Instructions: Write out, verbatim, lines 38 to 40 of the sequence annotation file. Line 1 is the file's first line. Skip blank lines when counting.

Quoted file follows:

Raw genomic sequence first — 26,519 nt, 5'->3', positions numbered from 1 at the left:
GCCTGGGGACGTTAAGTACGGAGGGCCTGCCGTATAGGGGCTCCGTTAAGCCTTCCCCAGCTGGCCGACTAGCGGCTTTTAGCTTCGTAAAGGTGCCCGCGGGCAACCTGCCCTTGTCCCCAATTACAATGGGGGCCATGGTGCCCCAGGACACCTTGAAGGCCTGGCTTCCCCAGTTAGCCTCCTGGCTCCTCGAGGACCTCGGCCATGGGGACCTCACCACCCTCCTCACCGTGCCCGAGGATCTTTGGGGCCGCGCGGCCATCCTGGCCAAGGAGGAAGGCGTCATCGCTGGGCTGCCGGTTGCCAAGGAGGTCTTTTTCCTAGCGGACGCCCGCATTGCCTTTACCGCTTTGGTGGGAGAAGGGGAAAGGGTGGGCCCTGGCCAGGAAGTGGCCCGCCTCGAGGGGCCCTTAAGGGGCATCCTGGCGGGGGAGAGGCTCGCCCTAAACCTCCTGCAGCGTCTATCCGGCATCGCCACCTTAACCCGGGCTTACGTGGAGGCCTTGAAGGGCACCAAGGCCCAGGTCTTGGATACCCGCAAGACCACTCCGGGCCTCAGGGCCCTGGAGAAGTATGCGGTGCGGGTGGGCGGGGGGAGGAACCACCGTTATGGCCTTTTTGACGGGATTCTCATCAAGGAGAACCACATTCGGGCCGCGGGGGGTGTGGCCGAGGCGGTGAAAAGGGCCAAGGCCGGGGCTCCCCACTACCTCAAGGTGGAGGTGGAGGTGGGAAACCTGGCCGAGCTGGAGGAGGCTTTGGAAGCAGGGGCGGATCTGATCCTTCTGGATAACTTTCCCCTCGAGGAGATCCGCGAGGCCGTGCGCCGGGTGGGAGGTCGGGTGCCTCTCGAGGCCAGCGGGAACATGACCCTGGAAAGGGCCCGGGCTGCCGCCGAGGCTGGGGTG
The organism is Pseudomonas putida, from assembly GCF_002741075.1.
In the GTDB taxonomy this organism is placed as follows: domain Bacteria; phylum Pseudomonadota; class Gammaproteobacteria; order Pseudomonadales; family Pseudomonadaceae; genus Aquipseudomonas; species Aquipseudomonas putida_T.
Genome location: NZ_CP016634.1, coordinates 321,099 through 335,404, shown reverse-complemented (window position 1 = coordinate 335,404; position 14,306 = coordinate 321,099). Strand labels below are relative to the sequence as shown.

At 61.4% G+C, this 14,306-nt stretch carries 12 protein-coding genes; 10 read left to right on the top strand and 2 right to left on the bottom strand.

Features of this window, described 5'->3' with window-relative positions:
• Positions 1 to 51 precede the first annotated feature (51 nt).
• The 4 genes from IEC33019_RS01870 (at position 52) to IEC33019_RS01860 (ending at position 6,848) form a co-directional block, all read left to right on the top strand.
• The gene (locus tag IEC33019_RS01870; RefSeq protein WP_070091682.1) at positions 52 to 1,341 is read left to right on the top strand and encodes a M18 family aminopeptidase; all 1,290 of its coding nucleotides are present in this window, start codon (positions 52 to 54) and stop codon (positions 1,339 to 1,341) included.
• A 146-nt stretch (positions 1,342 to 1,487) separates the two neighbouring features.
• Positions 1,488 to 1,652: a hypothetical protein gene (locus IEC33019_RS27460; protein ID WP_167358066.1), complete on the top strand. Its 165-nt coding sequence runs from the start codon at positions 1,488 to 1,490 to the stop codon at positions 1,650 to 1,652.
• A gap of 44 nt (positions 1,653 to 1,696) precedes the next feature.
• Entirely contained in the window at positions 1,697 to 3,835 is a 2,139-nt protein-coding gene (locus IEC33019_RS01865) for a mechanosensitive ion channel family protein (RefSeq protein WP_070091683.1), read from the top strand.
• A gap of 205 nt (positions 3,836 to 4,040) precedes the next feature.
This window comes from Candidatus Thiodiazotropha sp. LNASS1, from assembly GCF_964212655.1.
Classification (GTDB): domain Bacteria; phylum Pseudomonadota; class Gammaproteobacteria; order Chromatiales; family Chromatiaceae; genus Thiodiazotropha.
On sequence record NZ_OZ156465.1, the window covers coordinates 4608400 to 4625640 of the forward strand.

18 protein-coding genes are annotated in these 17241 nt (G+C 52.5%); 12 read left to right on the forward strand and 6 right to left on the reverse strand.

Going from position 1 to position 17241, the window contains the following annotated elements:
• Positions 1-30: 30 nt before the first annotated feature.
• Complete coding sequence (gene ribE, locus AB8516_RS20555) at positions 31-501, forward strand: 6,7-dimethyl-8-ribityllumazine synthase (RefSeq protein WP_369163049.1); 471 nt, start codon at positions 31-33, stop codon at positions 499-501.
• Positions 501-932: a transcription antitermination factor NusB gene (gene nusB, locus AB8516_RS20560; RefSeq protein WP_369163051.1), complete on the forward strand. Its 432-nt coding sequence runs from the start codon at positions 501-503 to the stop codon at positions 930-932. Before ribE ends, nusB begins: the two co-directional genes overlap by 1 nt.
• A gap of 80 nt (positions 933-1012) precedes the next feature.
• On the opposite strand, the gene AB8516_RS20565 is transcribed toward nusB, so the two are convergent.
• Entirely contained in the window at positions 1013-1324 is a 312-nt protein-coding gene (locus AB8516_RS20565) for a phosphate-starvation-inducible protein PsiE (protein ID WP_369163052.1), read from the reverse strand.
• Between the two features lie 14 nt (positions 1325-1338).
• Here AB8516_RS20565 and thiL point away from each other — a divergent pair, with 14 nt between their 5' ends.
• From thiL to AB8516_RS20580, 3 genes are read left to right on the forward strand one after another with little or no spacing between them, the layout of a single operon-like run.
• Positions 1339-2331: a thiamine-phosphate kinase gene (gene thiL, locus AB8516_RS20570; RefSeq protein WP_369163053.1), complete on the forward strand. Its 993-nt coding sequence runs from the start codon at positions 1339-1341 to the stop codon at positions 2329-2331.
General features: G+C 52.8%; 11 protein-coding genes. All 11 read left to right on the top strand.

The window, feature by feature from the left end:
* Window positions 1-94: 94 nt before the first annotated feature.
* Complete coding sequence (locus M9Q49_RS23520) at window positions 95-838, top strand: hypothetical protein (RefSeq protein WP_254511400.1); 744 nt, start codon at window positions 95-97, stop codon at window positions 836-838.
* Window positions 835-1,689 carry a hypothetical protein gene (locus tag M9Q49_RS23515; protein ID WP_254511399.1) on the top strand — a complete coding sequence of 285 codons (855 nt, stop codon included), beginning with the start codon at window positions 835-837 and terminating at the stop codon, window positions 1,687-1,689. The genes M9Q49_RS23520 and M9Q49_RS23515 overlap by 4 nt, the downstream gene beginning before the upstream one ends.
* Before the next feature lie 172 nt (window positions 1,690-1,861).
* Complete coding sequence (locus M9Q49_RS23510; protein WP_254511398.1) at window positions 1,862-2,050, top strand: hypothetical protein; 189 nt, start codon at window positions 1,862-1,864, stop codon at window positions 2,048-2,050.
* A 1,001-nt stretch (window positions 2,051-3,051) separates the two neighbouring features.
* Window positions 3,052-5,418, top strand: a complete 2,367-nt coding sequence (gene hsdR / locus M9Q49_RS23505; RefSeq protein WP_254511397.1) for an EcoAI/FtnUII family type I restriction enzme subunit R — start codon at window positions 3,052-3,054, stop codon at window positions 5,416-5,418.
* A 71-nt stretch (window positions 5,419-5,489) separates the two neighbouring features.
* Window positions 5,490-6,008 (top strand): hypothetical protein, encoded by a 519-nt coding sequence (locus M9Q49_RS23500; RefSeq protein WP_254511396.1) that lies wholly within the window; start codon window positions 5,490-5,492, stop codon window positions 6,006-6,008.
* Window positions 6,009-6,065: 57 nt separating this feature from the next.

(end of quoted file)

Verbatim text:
* A 1,001-nt stretch (window positions 2,051-3,051) separates the two neighbouring features.
* Window positions 3,052-5,418, top strand: a complete 2,367-nt coding sequence (gene hsdR / locus M9Q49_RS23505; RefSeq protein WP_254511397.1) for an EcoAI/FtnUII family type I restriction enzme subunit R — start codon at window positions 3,052-3,054, stop codon at window positions 5,416-5,418.
* A 71-nt stretch (window positions 5,419-5,489) separates the two neighbouring features.